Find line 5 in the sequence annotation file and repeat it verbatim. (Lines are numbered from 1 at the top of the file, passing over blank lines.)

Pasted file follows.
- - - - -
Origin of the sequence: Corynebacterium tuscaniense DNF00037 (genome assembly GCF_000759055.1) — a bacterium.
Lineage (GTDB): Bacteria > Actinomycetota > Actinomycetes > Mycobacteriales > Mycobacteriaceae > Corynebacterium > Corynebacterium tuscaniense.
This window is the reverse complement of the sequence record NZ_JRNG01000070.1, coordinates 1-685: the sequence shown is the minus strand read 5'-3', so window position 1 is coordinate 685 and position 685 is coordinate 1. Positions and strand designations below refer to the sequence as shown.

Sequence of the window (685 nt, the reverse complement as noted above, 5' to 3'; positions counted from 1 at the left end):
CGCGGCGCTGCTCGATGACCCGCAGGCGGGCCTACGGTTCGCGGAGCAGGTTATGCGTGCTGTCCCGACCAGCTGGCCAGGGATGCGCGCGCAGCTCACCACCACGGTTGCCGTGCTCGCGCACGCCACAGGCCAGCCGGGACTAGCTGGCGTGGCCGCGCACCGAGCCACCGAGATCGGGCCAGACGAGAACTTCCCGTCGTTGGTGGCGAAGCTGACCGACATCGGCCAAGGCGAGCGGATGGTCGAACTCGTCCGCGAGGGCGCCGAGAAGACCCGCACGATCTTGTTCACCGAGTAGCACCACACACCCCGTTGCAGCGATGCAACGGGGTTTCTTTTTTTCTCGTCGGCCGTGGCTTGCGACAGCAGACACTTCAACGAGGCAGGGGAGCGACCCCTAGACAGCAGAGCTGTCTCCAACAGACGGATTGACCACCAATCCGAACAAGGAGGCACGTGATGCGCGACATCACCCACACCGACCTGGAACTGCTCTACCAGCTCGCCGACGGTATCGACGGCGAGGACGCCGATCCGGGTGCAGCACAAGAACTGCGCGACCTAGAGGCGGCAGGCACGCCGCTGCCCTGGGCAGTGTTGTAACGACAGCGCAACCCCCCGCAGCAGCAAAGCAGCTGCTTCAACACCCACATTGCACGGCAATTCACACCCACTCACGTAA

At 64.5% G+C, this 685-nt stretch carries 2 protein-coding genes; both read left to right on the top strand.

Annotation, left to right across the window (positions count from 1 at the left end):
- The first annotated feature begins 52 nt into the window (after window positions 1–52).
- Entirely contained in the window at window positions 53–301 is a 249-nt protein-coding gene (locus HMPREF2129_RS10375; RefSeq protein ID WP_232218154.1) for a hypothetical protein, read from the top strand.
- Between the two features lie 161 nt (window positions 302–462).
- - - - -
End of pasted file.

CGCGGCGCTGCTCGATGACCCGCAGGCGGGCCTACGGTTCGCGGAGCAGGTTATGCGTGCTGTCCCGACCAGCTGGCCAGGGATGCGCGCGCAGCTCACCACCACGGTTGCCGTGCTCGCGCACGCCACAGGCCAGCCGGGACTAGCTGGCGTGGCCGCGCACCGAGCCACCGAGATCGGGCCAGACGAGAACTTCCCGTCGTTGGTGGCGAAGCTGACCGACATCGGCCAAGGCGAGCGGATGGTCGAACTCGTCCGCGAGGGCGCCGAGAAGACCCGCACGATCTTGTTCACCGAGTAGCACCACACACCCCGTTGCAGCGATGCAACGGGGTTTCTTTTTTTCTCGTCGGCCGTGGCTTGCGACAGCAGACACTTCAACGAGGCAGGGGAGCGACCCCTAGACAGCAGAGCTGTCTCCAACAGACGGATTGACCACCAATCCGAACAAGGAGGCACGTGATGCGCGACATCACCCACACCGACCTGGAACTGCTCTACCAGCTCGCCGACGGTATCGACGGCGAGGACGCCGATCCGGGTGCAGCACAAGAACTGCGCGACCTAGAGGCGGCAGGCACGCCGCTGCCCTGGGCAGTGTTGTAACGACAGCGCAACCCCCCGCAGCAGCAAAGCAGCTGCTTCAACACCCACATTGCACGGCAATTCACACCCACTCACGTAA